Mathematics, like a puzzle, uses special symbols that unlock its secrets. We’ll explore essential Symbols of Maths with Names, like “+,” “-“, “π,” and more. These symbols help us solve tricky problems and understand math better. Learning them is like learning a secret code that works in many areas. Let’s uncover their meanings together and discover the magic of math!

## List of Symbols of Maths with Name

Symbol |
Symbol Name |

+ | Plus |

– | Minus |

× | Multiplication |

÷ | Division |

= | Equal |

< | Less than |

> | Greater than |

≤ | Less than or Equal |

≥ | Greater than or Equal |

π | Pi |

∑ | Summation |

∆ | Delta |

√ | Square Root |

% | Percent |

∈ | Belongs to |

∞ | Infinity |

≠ | Not Equal |

° | Degree |

≈ | Approximately Equal |

× | Times |

∠ | Angle |

≡ | Congruent |

⊥ | Perpendicular |

∥ | Parallel |

∫ | Integral |

∩ | Intersection |

∪ | Union |

∧ | Logical AND |

∨ | Logical OR |

~ | Tilde (Negation) |

∝ | Proportional To |

∂ | Partial Derivative |

∇ | Nabla (Gradient) |

⊆ | Subset |

⊂ | Proper Subset |

⊇ | Superset |

⊃ | Proper Superset |

∴ | Therefore |

∵ | Because |

↔ | Bidirectional Arrow |

⇒ | Implies |

∀ | For All |

∃ | Exists |

∈ | Element Of |

∉ | Not an Element Of |

⊄ | Not a Subset Of |

⊈ | Not a Superset Of |

⊅ | Not a Subset, Not Equal |

⊉ | Not a Superset, Not Equal |

⊕ | Direct Sum |

⊗ | Tensor Product |

∅ | Empty Set |

∆ | Change |

∪ | Intersection |

∩ | Union |

∖ | Set Difference |

∈ | Belongs to |

∉ | Not Belongs to |

⊆ | Subset |

⊇ | Superset |

⊂ | Proper Subset |

⊃ | Proper Superset |

⊄ | Not a Subset |

⊅ | Not a Superset |

⊈ | Not a Subset, Not Equal |

⊉ | Not a Superset, Not Equal |

∏ | Product |

∐ | Coproduct |

∫ | Integral |

∬ | Double Integral |

∭ | Triple Integral |

∮ | Contour Integral |

∯ | Surface Integral |

∰ | Volume Integral |

∇ | Nabla, Gradient |

∂ | Partial Derivative |

∆ | Laplace Operator |

∇ | Del Operator |

○ | Circle |

△ | Triangle |

□ | Square |

⊾ | Right Angle |

⊿ | Spherical Angle |

≺ | Precedes |

≻ | Succeeds |

≼ | Precedes or Equal |

≽ | Succeeds or Equal |

## Maths Symbols Uses with Examples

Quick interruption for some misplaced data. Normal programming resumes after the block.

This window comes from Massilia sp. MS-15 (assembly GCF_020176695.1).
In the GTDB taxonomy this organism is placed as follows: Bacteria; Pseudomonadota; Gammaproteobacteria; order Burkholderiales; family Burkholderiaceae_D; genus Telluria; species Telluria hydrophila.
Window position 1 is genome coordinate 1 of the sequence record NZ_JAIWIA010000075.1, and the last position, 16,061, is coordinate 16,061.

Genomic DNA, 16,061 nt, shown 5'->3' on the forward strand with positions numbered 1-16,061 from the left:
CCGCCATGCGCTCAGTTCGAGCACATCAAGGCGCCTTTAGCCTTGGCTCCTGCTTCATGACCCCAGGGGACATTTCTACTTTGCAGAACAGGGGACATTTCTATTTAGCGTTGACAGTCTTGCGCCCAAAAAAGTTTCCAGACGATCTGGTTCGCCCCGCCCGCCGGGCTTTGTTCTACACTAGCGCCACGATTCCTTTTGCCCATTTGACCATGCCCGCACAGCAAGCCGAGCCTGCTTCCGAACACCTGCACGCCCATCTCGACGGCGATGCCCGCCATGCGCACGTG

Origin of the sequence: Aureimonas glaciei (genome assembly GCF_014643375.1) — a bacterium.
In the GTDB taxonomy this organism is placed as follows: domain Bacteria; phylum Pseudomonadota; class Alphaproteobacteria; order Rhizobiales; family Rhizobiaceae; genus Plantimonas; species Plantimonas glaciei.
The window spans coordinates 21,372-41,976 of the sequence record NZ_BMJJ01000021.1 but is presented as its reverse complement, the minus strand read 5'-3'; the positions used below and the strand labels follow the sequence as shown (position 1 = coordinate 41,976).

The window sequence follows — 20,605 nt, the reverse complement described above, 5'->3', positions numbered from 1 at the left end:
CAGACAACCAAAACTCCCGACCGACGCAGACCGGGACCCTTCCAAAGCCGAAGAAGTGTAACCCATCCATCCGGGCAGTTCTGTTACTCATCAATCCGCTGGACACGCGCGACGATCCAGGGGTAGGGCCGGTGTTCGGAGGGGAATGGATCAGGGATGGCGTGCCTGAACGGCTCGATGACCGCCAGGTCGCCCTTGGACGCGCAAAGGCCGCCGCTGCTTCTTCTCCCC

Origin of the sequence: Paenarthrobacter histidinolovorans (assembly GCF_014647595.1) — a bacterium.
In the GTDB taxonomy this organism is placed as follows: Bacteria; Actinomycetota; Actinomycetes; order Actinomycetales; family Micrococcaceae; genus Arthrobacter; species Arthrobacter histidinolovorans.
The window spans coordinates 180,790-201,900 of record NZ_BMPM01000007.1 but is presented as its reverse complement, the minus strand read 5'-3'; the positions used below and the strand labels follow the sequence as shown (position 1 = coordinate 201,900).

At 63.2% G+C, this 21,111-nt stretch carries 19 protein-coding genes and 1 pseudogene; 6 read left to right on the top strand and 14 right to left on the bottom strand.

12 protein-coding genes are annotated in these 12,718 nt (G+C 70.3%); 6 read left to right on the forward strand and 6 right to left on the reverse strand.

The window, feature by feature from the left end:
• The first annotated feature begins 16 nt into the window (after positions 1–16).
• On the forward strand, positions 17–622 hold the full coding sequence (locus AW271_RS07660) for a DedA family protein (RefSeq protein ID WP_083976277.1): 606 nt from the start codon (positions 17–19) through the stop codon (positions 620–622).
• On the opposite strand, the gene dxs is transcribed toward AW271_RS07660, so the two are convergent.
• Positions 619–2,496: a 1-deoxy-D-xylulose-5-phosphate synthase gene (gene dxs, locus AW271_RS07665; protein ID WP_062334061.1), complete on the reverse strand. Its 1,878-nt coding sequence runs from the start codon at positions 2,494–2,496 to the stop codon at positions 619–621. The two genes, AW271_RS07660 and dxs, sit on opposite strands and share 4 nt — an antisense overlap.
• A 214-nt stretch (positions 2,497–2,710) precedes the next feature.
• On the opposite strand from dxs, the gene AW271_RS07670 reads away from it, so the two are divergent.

**+ (Plus)**: Represents addition. Used to combine quantities. Example: 5 + 3 = 8**– (Minus)**: Represents subtraction. Used to find the difference between quantities. Example: 10 – 4 = 6**× (Multiplication)**: Represents multiplication. Used to find the product of numbers. Example: 3 × 7 = 21**÷ (Division)**: Represents division. Used to find the quotient of numbers. Example: 12 ÷ 3 = 4**= (Equal)**: Represents equality. Used to show that two expressions have the same value. Example: 2 + 2 = 4**< (Less than)**: Indicates that one quantity is smaller than another. Example: 5 < 8**> (Greater than)**: Indicates that one quantity is larger than another. Example: 10 > 7**π (Pi)**: Represents the ratio of a circle’s circumference to its diameter. Used in geometry and trigonometry. Example: Circumference = π × Diameter**∑ (Summation)**: Represents the sum of a sequence of numbers. Used in calculus and series. Example: ∑(i=1 to 5) i = 1 + 2 + 3 + 4 + 5 = 15**∆ (Delta)**: Represents a change or difference. Used in calculus and science. Example: Δx represents the change in x.**√ (Square Root)**: Represents the principal square root of a number. Used to find the value that, when multiplied by itself, gives the original number. Example: √25 = 5**% (Percent)**: Represents a proportion out of 100. Used to express percentages. Example: 25% = 25/100 = 0.25**∈ (Belongs to)**: Indicates that an element belongs to a set. Example: x ∈ {1, 2, 3} means x is an element of the set {1, 2, 3}.**∞ (Infinity)**: Represents an unbounded quantity. Used in calculus and limit concepts. Example: lim(x → ∞) 1/x = 0**≠ (Not Equal)**: Indicates that two quantities are not equal. Example: 7 ≠ 10**° (Degree)**: Represents a unit of measurement for angles. Example: A right angle measures 90°.**≈ (Approximately Equal)**: Indicates that two quantities are nearly equal, but not exactly. Example: π ≈ 3.14159**∠ (Angle)**: Represents a geometric angle formed by two rays. Example: ∠ABC represents the angle at vertex B between rays BA and BC.**∴ (Therefore)**: Used to indicate a logical conclusion or implication. Example: If x = 3, and y = 2x + 1, then y = 7. ∴ y is equal to 7.**∵ (Because)**: Used to introduce the reason or cause for a statement. Example: ∵ x = 5 and y = x + 3, therefore y = 8.**∫ (Integral)**: Represents the concept of integration in calculus. Example: ∫ f(x) dx represents the integral of the function f(x) with respect to x.**∇ (Nabla, Gradient)**: Represents the gradient operator in vector calculus. Example: ∇f represents the gradient of the scalar function f.**∂ (Partial Derivative)**: Represents a partial derivative in calculus. Example: ∂f/∂x represents the partial derivative of the function f with respect to x.**∩ (Intersection)**: Represents the intersection of sets. Example: A ∩ B represents the set of elements that are in both sets A and B.**∪ (Union)**: Represents the union of sets. Example: A ∪ B represents the set of elements that are in either set A or set B.**∴ (Logical AND)**: Represents logical conjunction in propositional logic. Example: P ∧ Q is true if both propositions P and Q are true.**∨ (Logical OR)**: Represents logical disjunction in propositional logic. Example: P ∨ Q is true if at least one of the propositions P or Q is true.**~ (Tilde, Negation)**: Represents logical negation or bitwise NOT. Example: ~P is true if proposition P is false.**⇒ (Implies)**: Represents logical implication. Example: If it is raining (P), then the ground is wet (Q). P ⇒ Q.**∀ (For All)**: Represents universal quantification in logic. Example: ∀x, x > 0 means “For all x, x is greater than 0.”

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